In a scathing report on MNsure's performance in its first year, the state's legislative auditor says the failures of Minnesota's health insurance exchange outweighed its achievements, and has called for sweeping changes to the way it's managed.
The launch of MNsure in 2013 was beset by technical glitches that frustrated consumers trying to sign up for health plans.
Now, in a review of the exchange's first year, it is slammed by the Minnesota Office of the Legislative Auditor, which has called for greater government involvement following a series of failures.
Those failures include:
- Failing to adequately test the website before launching it, and only seeking "limited advice" from experts at Minnesota's state IT department despite several "red flag" warnings that the launch would not go well.
- Staff withholding information from MNsure board members and other key officials about the site issues prior to its launch.
- Setting itself (and achieving) a target for the number of people it wanted to enroll on health plans that was "seriously flawed," and actually should have been much higher.
- And failing to provide adequate customer service through its call center, which resulted in customers being bounced back and forth between staff.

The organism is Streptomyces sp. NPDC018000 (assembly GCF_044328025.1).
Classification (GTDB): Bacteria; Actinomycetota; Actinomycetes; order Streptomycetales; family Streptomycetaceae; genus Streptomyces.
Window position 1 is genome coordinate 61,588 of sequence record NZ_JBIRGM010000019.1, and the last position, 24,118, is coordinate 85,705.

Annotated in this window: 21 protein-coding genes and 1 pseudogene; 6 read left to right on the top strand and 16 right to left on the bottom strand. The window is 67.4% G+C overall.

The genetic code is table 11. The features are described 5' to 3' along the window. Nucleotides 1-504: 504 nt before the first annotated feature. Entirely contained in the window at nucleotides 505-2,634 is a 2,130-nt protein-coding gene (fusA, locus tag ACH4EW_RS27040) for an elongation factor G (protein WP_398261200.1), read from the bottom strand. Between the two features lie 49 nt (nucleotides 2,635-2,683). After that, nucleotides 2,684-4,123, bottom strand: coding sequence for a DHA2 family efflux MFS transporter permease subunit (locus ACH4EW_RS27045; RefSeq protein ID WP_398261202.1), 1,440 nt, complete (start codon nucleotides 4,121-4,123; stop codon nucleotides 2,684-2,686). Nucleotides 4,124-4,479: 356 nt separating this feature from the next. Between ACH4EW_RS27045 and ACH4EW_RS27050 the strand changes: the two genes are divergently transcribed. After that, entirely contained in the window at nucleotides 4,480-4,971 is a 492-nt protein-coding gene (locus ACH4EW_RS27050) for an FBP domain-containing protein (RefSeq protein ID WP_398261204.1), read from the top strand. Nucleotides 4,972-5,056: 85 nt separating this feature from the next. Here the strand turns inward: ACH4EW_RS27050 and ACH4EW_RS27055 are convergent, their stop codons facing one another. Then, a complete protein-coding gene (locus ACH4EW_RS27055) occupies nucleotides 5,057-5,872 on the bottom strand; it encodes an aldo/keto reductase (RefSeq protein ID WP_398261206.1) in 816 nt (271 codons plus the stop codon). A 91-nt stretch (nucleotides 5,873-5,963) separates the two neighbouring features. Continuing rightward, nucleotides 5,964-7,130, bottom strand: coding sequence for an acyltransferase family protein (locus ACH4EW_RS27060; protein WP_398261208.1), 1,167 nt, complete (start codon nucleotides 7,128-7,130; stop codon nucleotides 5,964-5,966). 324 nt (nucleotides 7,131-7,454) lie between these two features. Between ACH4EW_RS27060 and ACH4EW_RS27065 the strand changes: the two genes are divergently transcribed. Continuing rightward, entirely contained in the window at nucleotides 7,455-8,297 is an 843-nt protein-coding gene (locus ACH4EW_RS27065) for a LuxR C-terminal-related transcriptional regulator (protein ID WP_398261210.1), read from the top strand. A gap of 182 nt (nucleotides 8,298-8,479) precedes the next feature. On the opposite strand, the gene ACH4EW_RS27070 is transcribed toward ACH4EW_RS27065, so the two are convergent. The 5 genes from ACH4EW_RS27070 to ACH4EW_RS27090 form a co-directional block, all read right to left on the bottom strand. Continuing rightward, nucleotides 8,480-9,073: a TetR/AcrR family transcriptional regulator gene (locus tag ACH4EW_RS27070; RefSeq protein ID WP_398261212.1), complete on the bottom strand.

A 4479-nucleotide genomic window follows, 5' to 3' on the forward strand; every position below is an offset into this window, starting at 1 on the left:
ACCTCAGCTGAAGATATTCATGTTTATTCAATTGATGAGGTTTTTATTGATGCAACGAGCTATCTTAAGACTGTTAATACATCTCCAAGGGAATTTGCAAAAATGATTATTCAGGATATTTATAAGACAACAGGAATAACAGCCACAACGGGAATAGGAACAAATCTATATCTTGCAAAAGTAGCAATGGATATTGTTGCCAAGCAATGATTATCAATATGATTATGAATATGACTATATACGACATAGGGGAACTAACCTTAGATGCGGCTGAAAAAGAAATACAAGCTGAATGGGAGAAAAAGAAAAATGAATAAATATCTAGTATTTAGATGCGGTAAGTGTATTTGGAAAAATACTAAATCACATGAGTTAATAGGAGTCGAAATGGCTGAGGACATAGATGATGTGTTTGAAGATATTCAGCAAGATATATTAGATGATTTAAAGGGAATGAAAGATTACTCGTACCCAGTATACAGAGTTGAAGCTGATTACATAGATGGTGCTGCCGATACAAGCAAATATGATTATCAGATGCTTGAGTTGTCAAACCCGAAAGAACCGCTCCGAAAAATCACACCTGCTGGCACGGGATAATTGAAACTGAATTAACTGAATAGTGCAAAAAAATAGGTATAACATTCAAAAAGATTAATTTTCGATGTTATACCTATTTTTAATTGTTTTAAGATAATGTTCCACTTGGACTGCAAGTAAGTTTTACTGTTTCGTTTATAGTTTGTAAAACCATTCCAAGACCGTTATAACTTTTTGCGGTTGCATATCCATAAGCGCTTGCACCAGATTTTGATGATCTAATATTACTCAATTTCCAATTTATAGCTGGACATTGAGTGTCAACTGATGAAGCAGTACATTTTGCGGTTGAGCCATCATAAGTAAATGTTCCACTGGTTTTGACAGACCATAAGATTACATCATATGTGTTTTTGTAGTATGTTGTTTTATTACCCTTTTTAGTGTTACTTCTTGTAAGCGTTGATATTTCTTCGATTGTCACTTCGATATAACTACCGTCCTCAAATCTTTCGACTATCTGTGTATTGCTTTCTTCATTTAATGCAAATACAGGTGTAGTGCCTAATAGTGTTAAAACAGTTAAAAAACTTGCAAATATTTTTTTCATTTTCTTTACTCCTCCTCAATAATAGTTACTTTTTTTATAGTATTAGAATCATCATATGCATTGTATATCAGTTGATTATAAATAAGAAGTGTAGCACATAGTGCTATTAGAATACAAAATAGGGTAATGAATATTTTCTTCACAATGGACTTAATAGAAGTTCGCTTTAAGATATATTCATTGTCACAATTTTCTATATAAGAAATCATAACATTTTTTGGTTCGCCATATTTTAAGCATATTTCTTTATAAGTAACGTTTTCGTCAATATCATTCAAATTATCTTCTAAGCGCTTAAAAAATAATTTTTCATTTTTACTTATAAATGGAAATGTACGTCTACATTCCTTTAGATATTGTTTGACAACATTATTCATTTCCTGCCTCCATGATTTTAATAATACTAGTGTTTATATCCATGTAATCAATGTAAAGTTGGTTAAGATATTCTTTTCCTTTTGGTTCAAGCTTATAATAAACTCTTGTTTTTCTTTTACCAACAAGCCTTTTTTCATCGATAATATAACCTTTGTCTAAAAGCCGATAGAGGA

Changes needed at board level
The report calls for certain powers to be taken away from the MNsure board, noting it is given more control and autonomy over decisions than many other state departments.
The auditor's office says Minnesota's senators and representatives should consider making the MNsure Board purely advisory. That would mean handing over its managerial responsibilities to an administrator the governor appoints – someone who would then be directly accountable to the governor.
"In our view, an agency with MNsure’s impact and visibility should be directly accountable to the governor. There is some precedent for an agency having both a governor-appointed administrator and board (for example, the Minnesota Pollution Control Agency), but the Legislature should consider what future role it wants the MNsure Board to play."
It also advises that MNsure's enrollment process should be overseen by the Office of Minnesota IT Services.
It wasn't all negative.
The auditor did say that most of the 371,000 people who used MNsure to sign up for health insurance were happy with their coverage.
But were frustrated by the lengthy waiting times and glitches that delayed them from signing up.